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3 stars This was basically The Beatles' first hit. It's what would get them to be known as one of the most popular bands ever. When it first debuted in England, it was a moderate success, peaking at #19 on the charts. In America, however, it was a number one for the future prog band.

Love Me Do is a decent early 60's tune written by the great Lennon/McCartney partnership. It is influenced by blues, and has a good rhythm. The harmonica sounds good, and I like the bass. This song isn't great or anything like that, but it's obvious that these guys were different than what had come before them. This is obviously something that could form a new genre, which in those days, was rock. With that said, I don't think this song is a particularly good early Beatles' song, but it's not bad.

The B side, P.S. I Love You, is significantly better than Side A. It has really nice vocal harmonies from some of the best voices of all time. It is a ballad with some nice guitar chords.

If you're interested where The Beatles came from, this is a good song that almost everyone has heard. It certainly doesn't compare to Abbey Road, but it holds its own, and is some of the best music of the early 60's.

Report this review (#202218)
Posted Monday, February 9, 2009 | Review Permalink
3 stars The version of "Love Me Do" which originally appeared on the first pressings of this single has Ringo Starr on drums, but the song also was recorded by the band with a session drummer called Andy White and with Ringo Starr playing a tambourine. This second version with White on drums appears on the "Please Please Me" album and since 1963 it also appeared in the single version. The version with Ringo on drums was also released on the "Past Masters Volume One" compilation album in 1988, but the version with White appears on other compilation albums like "1" (2000). So, the main difference between the two versions is the absence or the presence of a tambourine played by Ringo. The B-side, "P.S. I Love You" was recorded with Andy White on drums and with Ringo on maracas. This happened because at the start of their recording sessions with producer George Martin he didn`t like Pete Best` s drums playing (as he participated in their first recording session with their new record label), and Matin said that to the other three Beatles.When the time came for another recording session, Pete Best wasn`t in the band anymore and Ringo was the new drummer with the band, but as Martin wasn`t very impressed with Ringo`s drum`s playing then, Martin called White to participate in the recordings. Anyway, the single version included Ringo`s drums playing at least in the first pressings, and Martin didn`t use a session drummer again for the next recording sessions.There also was a preliminary recorded version of "Love Me Do" with Pete Best on drums which was released in the "Anthology 1" album from 1995, which is very different in the drums playing and it shows why Best was replaced as drummer as his playing is not as good as Ringo`s, in my opinion. Anyway, both songs in this single are very early efforts as songwriters by Lennon and McCartney, in my opinion, both being very simple songs. But with both being songs composed by members of the band, it was a new approach in the recording industry as many bands and soloists then only recorded songs composed by outside "professional songwriters". So, this single and their firts album contributed to that change, I think.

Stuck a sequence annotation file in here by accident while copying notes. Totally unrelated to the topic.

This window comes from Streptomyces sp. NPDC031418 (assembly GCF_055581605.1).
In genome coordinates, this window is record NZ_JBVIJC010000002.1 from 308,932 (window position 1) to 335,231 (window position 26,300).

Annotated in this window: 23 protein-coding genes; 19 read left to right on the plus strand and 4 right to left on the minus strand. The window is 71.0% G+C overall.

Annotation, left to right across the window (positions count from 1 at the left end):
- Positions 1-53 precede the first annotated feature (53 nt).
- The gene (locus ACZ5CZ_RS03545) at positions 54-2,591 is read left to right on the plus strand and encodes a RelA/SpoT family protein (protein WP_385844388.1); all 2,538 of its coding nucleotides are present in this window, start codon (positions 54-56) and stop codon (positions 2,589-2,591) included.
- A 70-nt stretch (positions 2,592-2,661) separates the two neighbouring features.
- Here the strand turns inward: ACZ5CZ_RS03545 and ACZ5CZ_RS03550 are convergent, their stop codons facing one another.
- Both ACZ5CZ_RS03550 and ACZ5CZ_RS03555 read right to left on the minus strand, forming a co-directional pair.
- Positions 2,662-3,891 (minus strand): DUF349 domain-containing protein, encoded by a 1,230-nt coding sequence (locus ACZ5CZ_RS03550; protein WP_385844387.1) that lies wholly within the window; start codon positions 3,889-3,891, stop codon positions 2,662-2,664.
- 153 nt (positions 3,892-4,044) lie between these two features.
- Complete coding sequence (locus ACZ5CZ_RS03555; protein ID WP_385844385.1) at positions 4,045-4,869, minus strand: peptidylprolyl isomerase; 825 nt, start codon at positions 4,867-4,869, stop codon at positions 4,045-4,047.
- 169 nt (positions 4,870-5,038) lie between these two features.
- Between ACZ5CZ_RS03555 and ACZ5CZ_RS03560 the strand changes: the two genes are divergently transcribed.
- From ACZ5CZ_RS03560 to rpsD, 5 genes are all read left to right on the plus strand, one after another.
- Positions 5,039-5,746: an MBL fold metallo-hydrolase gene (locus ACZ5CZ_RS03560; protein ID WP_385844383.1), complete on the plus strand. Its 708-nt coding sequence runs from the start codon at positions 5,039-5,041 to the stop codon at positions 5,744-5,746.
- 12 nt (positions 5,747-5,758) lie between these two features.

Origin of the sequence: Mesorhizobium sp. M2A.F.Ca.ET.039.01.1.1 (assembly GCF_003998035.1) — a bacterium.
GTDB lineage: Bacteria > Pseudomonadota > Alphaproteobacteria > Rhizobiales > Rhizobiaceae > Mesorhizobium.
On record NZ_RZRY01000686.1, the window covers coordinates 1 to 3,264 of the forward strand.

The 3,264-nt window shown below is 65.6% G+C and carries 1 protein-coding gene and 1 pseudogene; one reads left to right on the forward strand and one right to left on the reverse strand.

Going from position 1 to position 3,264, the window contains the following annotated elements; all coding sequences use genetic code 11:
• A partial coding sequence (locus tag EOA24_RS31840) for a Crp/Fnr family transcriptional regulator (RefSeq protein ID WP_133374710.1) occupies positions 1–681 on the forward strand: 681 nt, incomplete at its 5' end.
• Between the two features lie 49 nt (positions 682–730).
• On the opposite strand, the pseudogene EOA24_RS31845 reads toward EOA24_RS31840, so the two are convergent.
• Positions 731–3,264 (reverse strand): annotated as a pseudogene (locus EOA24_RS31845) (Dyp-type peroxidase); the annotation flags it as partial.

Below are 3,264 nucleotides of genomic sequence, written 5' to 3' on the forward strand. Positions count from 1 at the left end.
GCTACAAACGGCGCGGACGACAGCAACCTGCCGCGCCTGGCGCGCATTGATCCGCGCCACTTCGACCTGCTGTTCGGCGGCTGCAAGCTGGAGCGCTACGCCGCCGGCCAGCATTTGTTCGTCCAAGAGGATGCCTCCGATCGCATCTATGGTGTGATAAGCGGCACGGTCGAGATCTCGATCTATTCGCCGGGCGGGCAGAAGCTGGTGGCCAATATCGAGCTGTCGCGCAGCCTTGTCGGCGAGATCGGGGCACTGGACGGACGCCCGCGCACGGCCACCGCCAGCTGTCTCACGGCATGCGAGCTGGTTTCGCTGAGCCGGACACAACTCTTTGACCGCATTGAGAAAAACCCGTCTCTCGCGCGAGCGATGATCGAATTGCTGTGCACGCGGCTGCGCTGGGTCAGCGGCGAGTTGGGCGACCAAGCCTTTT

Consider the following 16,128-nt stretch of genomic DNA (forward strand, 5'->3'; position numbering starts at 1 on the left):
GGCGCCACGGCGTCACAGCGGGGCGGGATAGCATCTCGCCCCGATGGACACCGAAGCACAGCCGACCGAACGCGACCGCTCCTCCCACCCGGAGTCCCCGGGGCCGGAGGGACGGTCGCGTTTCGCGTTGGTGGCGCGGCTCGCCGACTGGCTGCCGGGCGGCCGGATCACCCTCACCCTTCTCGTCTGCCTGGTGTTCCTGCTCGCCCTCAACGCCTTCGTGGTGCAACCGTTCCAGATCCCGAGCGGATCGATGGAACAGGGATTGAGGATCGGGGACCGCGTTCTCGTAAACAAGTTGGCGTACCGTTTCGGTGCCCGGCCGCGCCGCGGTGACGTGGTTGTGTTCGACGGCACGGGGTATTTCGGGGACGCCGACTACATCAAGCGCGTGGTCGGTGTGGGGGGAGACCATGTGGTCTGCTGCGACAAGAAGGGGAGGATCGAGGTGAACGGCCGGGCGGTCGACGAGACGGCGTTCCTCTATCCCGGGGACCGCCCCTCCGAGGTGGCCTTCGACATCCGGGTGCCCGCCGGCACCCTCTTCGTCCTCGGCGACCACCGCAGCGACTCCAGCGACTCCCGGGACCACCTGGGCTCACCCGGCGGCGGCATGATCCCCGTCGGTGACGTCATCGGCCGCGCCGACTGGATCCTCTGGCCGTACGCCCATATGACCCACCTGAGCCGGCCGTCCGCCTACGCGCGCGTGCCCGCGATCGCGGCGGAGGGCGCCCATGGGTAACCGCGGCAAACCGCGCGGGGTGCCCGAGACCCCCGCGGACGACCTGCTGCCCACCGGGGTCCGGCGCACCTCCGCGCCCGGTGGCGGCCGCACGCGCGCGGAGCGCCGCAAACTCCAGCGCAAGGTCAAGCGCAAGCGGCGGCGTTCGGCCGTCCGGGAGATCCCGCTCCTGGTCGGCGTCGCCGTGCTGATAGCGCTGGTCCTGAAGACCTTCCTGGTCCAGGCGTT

Report this review (#1019866)
Posted Saturday, August 17, 2013 | Review Permalink

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